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Braid: Federal MPs get to vote on their leader. Why not Alberta MLAs?

The UCP still agonizes every day over rules for a leadership vote by members on April 9

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Premier Jason Kenney’s UCP opponents have been trying to force a vote on his leadership for months. In Ottawa, the federal Conservatives have worked up a ballot in what seems like minutes.

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On Wednesday, federal MPs are to vote in secret. And Conservative Leader Erin O’Toole’s job really does depend on winning, because the process is federal law.

If 20 per cent of the MPs in a party caucus want a vote on the leader, it’s held. If 50 per vote against, out the leader goes.

There is no such formal process in Alberta. Kenney has faced months of opposition from his own people, often publicly, along with the most Byzantine backroom plotting in the history of modern Alberta politics.

The party still agonizes every day over rules for a leadership vote by members on April 9. Because of the sloppy, ill-defined process, discontent and mistrust boil in the party.

On Tuesday, Kenney was asked if he thinks O’Toole should be allowed to stay. As he answered he sometimes looked like he’d laugh out loud, because the parallels between him and O’Toole were so obvious.

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“I’m pretty focused on a number of very difficult issues here right now. I’m not getting caught up in federal politics,” he began.

“I would just say this to my friends in the federal Conservative party — I don’t think in the long run it makes sense to change leaders after every election. I think stability and continuity are important conservative principles.

“I would also just encourage my friends in the federal Conservative party not to say or do things right in the heat of the moment that they might end up regretting, on either side of this debate. What the public expects is for the opposition to hold the government to account.

“Remember, whatever differences they have, those differences pale in comparison to the differences they have with the governing party (insert NDP here), and to focus on those things that unite them, not on the issues that divide them.

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“That would be my encouragement, just to be patient with one another and seek through this difficult time to be respectful and patient with each other and not to say things they might end up regretting six months or a year down the road.”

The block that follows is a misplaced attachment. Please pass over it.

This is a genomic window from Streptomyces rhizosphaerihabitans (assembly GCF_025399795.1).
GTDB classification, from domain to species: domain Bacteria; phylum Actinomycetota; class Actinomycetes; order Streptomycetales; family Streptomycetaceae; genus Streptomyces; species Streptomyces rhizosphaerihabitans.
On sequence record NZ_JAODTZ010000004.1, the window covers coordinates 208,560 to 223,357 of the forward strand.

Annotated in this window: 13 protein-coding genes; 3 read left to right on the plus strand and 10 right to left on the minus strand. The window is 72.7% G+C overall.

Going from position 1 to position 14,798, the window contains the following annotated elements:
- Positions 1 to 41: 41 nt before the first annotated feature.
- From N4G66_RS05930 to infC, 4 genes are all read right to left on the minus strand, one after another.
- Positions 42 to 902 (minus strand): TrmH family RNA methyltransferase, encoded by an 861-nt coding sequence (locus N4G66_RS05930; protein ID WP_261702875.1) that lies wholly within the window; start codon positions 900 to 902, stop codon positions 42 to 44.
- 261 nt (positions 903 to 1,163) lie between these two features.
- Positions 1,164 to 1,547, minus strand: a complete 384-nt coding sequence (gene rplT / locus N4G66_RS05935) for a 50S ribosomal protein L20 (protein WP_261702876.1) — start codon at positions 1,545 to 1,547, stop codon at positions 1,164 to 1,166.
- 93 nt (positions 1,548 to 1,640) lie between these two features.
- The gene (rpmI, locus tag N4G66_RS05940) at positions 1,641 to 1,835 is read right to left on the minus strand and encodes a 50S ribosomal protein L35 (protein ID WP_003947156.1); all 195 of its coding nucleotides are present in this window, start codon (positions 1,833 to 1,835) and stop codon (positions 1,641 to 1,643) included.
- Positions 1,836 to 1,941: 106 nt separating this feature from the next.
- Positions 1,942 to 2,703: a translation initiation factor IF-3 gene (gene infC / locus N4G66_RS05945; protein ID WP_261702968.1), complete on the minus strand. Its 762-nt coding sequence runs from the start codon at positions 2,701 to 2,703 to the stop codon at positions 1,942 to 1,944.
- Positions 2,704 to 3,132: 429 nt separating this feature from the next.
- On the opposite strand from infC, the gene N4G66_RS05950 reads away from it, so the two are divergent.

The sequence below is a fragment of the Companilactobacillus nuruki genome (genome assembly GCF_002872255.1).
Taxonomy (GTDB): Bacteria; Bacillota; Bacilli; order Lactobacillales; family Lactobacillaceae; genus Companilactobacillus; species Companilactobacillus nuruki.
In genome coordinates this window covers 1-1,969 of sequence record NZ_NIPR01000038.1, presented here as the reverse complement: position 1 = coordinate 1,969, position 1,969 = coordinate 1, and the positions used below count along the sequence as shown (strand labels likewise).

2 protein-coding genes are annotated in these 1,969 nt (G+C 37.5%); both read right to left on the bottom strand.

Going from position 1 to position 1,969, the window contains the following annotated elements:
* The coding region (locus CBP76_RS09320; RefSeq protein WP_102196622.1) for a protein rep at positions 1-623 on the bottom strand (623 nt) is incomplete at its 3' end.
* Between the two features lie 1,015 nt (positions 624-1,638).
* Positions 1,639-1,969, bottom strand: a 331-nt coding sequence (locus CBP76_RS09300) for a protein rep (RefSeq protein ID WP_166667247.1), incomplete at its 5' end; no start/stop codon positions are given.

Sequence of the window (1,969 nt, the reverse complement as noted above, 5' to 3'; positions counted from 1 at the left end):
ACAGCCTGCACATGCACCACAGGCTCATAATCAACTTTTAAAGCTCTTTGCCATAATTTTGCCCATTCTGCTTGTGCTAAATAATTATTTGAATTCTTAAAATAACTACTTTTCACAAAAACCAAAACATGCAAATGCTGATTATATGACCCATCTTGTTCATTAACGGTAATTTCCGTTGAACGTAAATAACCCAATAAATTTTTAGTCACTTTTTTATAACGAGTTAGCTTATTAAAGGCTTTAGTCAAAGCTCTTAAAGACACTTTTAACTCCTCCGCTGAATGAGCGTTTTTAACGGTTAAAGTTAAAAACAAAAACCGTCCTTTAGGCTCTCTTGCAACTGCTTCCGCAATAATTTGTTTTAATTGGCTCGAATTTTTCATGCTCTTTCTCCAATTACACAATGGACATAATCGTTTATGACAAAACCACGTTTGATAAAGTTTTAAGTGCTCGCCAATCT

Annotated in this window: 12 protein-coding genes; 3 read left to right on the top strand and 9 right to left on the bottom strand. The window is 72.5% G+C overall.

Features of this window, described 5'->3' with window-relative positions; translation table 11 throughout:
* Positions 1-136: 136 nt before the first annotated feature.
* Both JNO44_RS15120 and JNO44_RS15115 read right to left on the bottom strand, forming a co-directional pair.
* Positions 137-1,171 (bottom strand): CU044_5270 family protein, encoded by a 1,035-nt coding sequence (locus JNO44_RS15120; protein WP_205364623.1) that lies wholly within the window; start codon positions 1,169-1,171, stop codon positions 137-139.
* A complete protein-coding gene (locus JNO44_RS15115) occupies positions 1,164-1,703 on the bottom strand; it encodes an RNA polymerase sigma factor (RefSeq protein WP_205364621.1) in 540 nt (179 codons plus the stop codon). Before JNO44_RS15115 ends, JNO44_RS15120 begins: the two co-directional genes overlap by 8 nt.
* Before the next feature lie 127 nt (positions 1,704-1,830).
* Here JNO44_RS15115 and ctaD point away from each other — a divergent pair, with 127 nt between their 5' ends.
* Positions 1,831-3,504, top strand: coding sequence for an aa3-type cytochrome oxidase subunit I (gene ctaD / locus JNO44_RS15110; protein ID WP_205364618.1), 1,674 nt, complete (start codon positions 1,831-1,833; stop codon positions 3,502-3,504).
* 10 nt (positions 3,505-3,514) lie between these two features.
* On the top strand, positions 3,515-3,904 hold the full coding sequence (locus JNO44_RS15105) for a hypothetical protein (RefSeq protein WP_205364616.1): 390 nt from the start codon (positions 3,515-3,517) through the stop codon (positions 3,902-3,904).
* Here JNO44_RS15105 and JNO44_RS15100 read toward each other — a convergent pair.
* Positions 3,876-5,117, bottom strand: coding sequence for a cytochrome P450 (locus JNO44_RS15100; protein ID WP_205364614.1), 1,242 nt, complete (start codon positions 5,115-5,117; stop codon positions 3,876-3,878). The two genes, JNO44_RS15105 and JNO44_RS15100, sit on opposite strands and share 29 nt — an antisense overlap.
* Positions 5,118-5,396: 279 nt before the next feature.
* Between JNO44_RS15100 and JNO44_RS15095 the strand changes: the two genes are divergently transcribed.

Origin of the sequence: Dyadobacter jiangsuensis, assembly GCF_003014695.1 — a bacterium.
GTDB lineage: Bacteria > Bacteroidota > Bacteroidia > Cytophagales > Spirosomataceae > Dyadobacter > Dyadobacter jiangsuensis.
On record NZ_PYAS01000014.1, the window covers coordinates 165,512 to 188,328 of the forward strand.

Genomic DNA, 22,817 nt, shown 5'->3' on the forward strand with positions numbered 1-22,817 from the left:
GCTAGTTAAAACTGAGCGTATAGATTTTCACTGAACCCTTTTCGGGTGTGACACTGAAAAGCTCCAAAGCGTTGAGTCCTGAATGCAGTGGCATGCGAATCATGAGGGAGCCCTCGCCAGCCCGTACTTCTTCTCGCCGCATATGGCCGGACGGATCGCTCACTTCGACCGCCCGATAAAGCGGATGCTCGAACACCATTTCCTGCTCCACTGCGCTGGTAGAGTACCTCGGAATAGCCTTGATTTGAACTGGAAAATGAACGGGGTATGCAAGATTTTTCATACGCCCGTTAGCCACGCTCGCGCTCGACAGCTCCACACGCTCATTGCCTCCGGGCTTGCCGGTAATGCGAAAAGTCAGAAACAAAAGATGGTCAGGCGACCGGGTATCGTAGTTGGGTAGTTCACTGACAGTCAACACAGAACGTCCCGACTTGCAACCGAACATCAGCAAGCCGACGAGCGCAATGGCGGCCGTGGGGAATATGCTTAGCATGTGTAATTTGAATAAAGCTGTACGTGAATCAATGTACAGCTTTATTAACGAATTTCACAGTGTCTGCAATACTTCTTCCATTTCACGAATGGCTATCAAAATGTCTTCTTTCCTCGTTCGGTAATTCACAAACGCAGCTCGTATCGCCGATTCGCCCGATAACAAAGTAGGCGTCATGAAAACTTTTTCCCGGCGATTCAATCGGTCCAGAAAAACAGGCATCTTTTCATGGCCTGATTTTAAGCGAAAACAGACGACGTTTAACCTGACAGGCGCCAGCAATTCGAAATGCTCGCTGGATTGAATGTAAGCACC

It’s exactly the argument Kenney makes with his own MLAs, and maybe to his mirror.

But some of those MLAs slag him out loud, publish letters demanding his resignation and resist core government policies in public after they lose in private.

They’ve come to believe he never listens to them, while wielding ultimate authority over their workplace and chances for advancement.

The conflicts have shattered public faith in Kenney’s government and destroyed any hope of caucus solidarity behind his moderate policy on COVID-19.

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That federal vote on O’Toole is only happening because a Conservative MP from southern Ontario, Michael Chong, pushed for years to give regular caucus members more influence over their leadership.

Perhaps motivated by his experience with Prime Minister Stephen Harper, the ultimate Iron Man of party leaders, Chong finally got the bill passed in 2015.

It was a kind of legislative miracle — the Reform Act, a law that placed the fate of the leader in the hands of his own caucus.

Such a law in Alberta might have made Kenney more alert to rising discontent in his own group. The dissidents could have blown off steam internally, knowing they could fire him directly if he didn’t listen.

One reason it has never happened, and probably never will, is that Alberta leadership contests have evolved into money-raising events for the party itself.

With membership sales and event fees, the April 9 vote will rake in a minimum of $300,000 for UCP central (although the party says it will just recover costs.)

On Tuesday, Jason Kenney almost laughed at the ironies. Briefly.

Don Braid’s column appears regularly in the Herald

Twitter: @DonBraid

Facebook: Don Braid Politics

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